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Two infant dinosaurs were found in the fossil of a tyrannosaur that is 75 million years old, providing insight into the dietary habits of these ancient predators.
A research published in Science Advances revealed that the hind legs of two citipes, small dinosaur species resembling birds, were discovered beneath the rib cage of a young gorgosaurus – a relative of the Tyrannosaurus rex.
The study’s authors propose that the juvenile gorgosaurus primarily hunted small, young dinosaurs. Previous fossil findings indicate that adult gorgosaurus mainly targeted and consumed large herbivorous dinosaurs that lived in groups.
According to Dr. Darla Zelenitsky, a prominent scientist involved in the research, the findings provide compelling proof that tyrannosaurs underwent significant dietary shifts during their growth.
According to her, it has been discovered that these adolescent (tyrannosaurs) preyed on smaller, juvenile dinosaurs.
It is unlikely that these young and small tyrannosaurs would have been able to join a group of larger horned dinosaurs, which could weigh thousands of kilograms.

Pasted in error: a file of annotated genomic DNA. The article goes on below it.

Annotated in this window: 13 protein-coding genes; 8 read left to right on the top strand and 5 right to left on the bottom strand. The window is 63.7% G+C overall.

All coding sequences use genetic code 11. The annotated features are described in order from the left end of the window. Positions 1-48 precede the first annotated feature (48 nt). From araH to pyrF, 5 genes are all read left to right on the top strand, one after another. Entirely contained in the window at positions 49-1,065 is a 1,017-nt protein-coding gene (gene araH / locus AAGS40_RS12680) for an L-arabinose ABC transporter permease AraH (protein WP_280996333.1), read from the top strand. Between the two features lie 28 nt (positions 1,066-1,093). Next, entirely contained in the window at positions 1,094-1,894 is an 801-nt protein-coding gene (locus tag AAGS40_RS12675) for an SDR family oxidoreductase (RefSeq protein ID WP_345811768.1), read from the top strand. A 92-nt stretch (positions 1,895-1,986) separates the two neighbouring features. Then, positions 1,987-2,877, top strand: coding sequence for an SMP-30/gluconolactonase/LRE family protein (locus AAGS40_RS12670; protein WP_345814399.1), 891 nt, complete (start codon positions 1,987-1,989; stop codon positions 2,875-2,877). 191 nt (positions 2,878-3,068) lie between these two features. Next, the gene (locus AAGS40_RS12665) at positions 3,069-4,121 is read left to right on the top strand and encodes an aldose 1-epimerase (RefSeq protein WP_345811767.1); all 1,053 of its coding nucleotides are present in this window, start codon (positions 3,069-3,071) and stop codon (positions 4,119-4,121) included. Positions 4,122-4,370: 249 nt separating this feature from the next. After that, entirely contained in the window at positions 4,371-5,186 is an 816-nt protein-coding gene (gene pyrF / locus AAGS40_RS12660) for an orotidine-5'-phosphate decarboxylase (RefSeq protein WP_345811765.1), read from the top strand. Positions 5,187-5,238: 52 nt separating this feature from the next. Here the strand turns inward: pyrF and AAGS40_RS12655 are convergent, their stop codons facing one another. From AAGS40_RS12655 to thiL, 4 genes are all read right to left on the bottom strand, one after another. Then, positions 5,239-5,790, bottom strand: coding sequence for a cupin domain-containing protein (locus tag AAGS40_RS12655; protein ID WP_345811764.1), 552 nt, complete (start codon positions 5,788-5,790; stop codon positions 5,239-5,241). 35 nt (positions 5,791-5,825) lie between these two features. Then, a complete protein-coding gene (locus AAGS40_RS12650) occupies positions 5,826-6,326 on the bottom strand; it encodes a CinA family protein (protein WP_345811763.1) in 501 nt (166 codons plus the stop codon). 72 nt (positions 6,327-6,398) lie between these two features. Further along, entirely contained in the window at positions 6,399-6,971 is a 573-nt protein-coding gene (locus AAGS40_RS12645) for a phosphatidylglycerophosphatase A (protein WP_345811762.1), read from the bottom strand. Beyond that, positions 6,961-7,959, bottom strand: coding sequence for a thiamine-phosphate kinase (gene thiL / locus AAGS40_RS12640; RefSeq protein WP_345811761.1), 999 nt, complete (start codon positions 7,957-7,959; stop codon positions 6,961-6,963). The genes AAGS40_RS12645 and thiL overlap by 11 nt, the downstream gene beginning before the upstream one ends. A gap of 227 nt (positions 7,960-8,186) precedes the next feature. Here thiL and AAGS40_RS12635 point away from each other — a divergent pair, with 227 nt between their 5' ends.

The fossil was first found in the Alberta Badlands of Canada in 2009, but was encased in rock and required several years of preparation before it could be studied.
The initial finding was made by employees at the Royal Tyrrell Museum of Palaeontology in Alberta, who noticed tiny toe bones sticking out from the rib cage.
The BBC was told by Dr. Francois Therrien, who was the co-lead scientist in the study, that the rock was removed from the ribcage to reveal its contents.
“Surprisingly, the hind legs of two infant dinosaurs, both less than a year old, were found.”